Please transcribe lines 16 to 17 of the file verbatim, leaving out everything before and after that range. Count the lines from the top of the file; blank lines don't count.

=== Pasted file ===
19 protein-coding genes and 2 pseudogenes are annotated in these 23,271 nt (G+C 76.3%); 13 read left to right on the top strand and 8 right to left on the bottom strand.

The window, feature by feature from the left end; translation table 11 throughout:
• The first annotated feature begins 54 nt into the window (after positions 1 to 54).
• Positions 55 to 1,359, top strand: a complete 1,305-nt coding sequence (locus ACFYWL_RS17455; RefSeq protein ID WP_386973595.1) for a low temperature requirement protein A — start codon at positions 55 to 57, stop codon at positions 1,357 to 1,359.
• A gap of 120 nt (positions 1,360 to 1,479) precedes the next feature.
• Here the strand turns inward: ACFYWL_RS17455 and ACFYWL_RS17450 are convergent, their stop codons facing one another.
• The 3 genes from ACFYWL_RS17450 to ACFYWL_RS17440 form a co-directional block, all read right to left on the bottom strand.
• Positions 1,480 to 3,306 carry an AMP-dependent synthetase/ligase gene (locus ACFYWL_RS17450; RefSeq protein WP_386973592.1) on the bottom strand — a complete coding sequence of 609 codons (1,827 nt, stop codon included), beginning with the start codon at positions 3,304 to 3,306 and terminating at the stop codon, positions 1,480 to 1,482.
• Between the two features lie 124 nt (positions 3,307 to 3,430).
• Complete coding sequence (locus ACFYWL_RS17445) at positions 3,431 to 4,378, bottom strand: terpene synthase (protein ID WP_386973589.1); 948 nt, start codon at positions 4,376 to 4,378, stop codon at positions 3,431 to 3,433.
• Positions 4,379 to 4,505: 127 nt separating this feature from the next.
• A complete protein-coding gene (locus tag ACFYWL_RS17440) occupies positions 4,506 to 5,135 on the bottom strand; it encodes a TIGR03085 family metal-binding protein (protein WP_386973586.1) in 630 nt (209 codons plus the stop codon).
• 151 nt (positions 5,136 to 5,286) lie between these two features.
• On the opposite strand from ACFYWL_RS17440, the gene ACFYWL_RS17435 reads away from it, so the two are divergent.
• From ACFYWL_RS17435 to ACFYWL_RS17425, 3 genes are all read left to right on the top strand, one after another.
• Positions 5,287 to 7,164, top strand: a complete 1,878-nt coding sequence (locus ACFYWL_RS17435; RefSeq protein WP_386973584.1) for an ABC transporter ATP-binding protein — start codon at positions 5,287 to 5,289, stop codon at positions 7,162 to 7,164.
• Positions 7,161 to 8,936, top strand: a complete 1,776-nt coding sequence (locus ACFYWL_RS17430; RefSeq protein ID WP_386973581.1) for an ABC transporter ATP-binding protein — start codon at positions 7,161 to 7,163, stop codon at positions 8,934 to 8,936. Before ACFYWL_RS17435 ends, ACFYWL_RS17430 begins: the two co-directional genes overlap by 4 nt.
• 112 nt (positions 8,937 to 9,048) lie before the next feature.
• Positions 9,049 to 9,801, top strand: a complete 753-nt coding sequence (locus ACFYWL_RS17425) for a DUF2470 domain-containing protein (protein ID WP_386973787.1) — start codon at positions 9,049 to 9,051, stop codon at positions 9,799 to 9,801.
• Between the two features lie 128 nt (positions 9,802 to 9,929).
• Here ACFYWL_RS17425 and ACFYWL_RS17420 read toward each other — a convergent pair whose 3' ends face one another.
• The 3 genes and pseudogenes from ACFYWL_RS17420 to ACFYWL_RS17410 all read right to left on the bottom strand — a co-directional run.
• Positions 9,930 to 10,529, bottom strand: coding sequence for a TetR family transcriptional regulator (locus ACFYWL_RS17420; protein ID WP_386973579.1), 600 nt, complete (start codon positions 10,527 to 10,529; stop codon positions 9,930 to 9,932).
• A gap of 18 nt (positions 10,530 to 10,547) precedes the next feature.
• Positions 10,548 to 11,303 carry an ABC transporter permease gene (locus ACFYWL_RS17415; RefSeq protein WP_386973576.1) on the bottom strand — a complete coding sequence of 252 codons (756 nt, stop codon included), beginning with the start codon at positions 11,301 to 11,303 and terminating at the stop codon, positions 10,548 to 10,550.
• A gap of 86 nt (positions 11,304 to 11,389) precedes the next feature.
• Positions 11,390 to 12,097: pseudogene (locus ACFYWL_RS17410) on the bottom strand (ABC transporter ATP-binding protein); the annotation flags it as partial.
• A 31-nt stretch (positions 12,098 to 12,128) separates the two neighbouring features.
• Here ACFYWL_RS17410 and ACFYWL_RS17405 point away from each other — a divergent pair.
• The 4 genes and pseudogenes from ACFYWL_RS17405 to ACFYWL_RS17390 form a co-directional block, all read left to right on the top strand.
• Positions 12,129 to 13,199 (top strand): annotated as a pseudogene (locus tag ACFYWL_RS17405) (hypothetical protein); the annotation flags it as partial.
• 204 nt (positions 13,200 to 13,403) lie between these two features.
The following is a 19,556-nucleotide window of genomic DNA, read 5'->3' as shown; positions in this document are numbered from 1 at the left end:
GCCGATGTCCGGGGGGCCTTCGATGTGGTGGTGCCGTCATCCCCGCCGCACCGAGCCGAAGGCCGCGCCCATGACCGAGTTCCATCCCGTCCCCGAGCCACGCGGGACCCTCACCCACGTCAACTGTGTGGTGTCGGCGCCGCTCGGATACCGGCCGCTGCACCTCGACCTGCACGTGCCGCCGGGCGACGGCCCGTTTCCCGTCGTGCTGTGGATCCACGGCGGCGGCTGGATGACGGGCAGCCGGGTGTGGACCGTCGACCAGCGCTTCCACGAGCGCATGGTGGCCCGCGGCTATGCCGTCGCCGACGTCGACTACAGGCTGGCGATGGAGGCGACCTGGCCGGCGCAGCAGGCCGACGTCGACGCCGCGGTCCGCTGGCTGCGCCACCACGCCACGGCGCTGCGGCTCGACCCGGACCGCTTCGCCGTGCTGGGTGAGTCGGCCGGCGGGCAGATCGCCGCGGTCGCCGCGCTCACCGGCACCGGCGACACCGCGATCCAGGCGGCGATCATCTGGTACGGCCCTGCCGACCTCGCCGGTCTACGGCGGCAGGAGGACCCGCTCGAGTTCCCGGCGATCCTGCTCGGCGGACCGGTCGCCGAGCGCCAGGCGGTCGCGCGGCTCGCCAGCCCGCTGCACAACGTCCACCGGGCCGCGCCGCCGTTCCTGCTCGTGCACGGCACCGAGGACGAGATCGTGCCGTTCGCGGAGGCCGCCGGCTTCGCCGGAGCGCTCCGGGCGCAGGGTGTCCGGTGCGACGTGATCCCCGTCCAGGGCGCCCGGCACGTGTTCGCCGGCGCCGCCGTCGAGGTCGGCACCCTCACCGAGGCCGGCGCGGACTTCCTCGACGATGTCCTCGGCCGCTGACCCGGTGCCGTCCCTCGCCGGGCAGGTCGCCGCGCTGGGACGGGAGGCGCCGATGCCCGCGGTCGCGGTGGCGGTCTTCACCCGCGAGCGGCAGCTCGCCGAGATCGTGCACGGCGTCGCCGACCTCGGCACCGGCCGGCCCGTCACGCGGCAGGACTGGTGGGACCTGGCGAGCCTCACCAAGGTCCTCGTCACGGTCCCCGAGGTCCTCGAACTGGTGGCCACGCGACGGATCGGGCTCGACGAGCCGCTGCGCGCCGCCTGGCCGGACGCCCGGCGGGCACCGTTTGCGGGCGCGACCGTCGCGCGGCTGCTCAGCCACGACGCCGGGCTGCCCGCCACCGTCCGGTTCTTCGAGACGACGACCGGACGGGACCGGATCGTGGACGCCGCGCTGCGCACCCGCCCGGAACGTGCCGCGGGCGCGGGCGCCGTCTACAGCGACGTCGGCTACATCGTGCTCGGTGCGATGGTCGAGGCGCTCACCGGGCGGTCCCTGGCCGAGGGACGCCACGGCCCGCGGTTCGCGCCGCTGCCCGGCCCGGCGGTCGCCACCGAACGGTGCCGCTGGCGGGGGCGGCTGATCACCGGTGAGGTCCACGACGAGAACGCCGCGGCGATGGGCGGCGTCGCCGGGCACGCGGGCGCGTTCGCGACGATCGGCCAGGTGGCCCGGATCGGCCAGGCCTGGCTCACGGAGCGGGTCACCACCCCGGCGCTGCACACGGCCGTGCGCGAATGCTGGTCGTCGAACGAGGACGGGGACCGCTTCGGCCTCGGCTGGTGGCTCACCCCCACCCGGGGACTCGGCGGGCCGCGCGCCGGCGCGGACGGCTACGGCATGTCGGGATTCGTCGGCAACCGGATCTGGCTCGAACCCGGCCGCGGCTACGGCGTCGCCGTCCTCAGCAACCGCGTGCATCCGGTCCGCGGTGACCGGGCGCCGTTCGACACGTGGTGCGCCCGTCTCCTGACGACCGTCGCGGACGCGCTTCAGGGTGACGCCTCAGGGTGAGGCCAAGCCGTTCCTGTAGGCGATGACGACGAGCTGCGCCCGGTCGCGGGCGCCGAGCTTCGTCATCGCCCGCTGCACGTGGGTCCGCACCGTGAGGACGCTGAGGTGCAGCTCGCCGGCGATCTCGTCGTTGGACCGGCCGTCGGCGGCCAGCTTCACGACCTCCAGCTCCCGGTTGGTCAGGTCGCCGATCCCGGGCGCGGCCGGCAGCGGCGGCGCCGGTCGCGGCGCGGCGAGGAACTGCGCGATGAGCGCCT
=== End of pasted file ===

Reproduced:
• Positions 5,287 to 7,164, top strand: a complete 1,878-nt coding sequence (locus ACFYWL_RS17435; RefSeq protein WP_386973584.1) for an ABC transporter ATP-binding protein — start codon at positions 5,287 to 5,289, stop codon at positions 7,162 to 7,164.
• Positions 7,161 to 8,936, top strand: a complete 1,776-nt coding sequence (locus ACFYWL_RS17430; RefSeq protein ID WP_386973581.1) for an ABC transporter ATP-binding protein — start codon at positions 7,161 to 7,163, stop codon at positions 8,934 to 8,936. Before ACFYWL_RS17435 ends, ACFYWL_RS17430 begins: the two co-directional genes overlap by 4 nt.